Source: Presentation of NaturePlast during the Polyvia Materials Purchasing Day, organized in October 2021.


What are the financial constraints for manufacturers of biodegradable polymers?


  • Cost of raw materials

As mentioned earlier, the high costs of bioplastics do not encourage industrialists to use these materials.

These costs are partly due to the use of more expensive raw materials such as starch, vegetable oils, and cane sugar. However, this situation is expected to evolve thanks to innovation.


  • Cost of adapting production equipment

The production of bioplastics requires different manufacturing processes from those used for traditional plastics, notably involving processes from the biotechnology sector.

Adapting current processes requires investments and thus entails additional costs for industrialists.


How to generalize biodegradable alternatives and increase their profitability?


Economies of scales

This is one of the main levers to reduce the cost of biodegradable materials: accelerating production to achieve economies of scale and increase the availability of these new materials.

The situation is expected to evolve in the right direction: according to European Bioplastics, the annual production capacity of bioplastics, whether bio-based or biodegradable, will be multiplied by 3 by 2027.



Innovation in production

Innovation also plays a significant role in reducing production costs. The emergence of new, simpler, and more environmentally friendly production processes will thus lead to obtaining less expensive materials.

Example: In the “classic” PLA manufacturing process, the lactide used is synthesized via a two-step process that is very expensive and generates a significant amount of waste.

Two Belgians, Michiel Dusselier and Bert Sels, have developed a PLA manufacturing method with a single step, using a catalyst based on synthetic zeolite. This innovative process, which is less energy-intensive and economical in raw materials, could reduce the total production cost of PLA by 30%.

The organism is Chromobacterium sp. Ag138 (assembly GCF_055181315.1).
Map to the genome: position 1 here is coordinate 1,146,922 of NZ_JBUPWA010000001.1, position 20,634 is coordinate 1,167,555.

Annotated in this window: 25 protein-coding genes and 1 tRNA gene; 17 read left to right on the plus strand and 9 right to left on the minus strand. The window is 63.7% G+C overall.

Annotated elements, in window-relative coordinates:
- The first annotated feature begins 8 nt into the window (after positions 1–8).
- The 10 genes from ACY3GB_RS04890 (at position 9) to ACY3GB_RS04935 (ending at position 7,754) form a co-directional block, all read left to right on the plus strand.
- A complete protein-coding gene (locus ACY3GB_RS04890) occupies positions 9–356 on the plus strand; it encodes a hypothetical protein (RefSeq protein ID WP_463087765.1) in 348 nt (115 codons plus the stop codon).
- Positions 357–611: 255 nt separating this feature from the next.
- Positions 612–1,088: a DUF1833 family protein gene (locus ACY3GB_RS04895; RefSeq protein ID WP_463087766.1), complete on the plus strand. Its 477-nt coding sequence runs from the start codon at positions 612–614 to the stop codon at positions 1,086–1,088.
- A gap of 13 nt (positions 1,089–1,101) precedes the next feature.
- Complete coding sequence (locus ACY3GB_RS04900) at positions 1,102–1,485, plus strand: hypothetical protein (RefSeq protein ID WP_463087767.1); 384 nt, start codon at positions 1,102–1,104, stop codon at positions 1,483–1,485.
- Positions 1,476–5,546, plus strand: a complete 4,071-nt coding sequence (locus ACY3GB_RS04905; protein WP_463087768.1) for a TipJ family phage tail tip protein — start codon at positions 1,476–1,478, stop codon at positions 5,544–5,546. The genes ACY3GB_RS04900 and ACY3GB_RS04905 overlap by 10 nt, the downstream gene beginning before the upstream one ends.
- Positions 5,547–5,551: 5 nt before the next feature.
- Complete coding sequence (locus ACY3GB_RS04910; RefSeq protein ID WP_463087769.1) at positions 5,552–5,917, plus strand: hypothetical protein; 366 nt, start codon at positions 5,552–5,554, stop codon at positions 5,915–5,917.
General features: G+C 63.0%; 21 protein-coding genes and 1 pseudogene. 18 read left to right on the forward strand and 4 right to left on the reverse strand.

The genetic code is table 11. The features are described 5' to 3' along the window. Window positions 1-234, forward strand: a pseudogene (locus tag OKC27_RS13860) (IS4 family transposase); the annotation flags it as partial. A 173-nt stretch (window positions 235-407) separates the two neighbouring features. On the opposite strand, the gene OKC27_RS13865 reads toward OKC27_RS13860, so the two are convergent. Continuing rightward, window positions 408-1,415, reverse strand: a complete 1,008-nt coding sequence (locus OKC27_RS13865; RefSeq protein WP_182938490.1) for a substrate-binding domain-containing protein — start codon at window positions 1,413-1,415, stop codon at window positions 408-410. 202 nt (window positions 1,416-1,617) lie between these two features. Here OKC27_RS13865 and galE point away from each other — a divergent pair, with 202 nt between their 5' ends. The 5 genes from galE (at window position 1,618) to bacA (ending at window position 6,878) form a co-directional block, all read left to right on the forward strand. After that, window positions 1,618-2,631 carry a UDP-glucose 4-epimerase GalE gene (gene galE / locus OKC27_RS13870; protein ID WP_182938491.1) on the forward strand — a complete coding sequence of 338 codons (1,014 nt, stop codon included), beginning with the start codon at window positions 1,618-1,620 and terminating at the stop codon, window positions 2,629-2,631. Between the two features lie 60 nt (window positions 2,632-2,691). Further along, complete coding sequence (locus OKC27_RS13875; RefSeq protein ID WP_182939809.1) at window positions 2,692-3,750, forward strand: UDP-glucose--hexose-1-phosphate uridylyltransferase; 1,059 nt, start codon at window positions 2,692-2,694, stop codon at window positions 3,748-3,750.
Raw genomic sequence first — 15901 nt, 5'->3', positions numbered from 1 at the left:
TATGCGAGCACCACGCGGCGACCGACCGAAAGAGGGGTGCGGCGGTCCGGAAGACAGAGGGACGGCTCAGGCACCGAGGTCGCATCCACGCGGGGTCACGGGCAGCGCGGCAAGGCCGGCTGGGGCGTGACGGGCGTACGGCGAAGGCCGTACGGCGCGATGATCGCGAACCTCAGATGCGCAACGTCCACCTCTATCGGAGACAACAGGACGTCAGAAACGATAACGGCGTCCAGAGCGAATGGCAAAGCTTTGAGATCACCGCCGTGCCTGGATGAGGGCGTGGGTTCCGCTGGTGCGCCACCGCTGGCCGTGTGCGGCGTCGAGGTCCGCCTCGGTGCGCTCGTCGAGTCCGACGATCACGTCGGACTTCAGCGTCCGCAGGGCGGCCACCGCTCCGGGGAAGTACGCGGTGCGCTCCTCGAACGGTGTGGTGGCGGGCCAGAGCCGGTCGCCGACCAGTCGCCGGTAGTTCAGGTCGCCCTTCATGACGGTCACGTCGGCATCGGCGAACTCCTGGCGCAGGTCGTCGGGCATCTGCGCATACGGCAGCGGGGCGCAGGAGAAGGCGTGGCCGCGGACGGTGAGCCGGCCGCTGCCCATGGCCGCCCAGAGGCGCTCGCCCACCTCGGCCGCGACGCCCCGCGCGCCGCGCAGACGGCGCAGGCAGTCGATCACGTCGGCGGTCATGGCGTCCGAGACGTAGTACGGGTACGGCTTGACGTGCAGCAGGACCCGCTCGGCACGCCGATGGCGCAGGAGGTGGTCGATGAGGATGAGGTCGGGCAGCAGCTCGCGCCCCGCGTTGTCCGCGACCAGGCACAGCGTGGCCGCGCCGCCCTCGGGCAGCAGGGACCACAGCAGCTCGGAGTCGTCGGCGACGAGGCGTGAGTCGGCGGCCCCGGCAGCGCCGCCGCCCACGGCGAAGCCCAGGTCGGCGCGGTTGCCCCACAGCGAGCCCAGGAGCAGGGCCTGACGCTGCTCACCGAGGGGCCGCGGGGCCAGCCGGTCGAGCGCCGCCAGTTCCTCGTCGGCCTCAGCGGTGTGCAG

Regulatory developments

The current European regulations tend to favor recycling, which slows down the emergence of biodegradable solutions.

However, the growth of biodegradable polymers seems inevitable, given the projected explosion in global plastic consumption.


Collection bags for biodegradable polymer piowaste: an ADEME approved application

Several European countries have already implemented the collection of biowaste, and France has been part of it since January 1, 2024.

For collection, Italy, which is a leader in this field, has opted for the use of biodegradable plastic bags. In France, ADEME also considers this solution relevant if it “contributes to increasing the quantities of valorized biowaste and does not disrupt waste treatment channels”.



Available biodegradable materials are increasing, and new innovations will continue to emerge in the coming years. However, their adoption by industrialists will depend on their accessibility in terms of both economics and production capacity.

Facing with the risks of scarcity or rising costs, packaging industry professionals will also need to demonstrate resilience, notably by integrating the use of multiple materials into their processes.


Do you want to boost the biodegradability of your plastic products?


Download our white paper!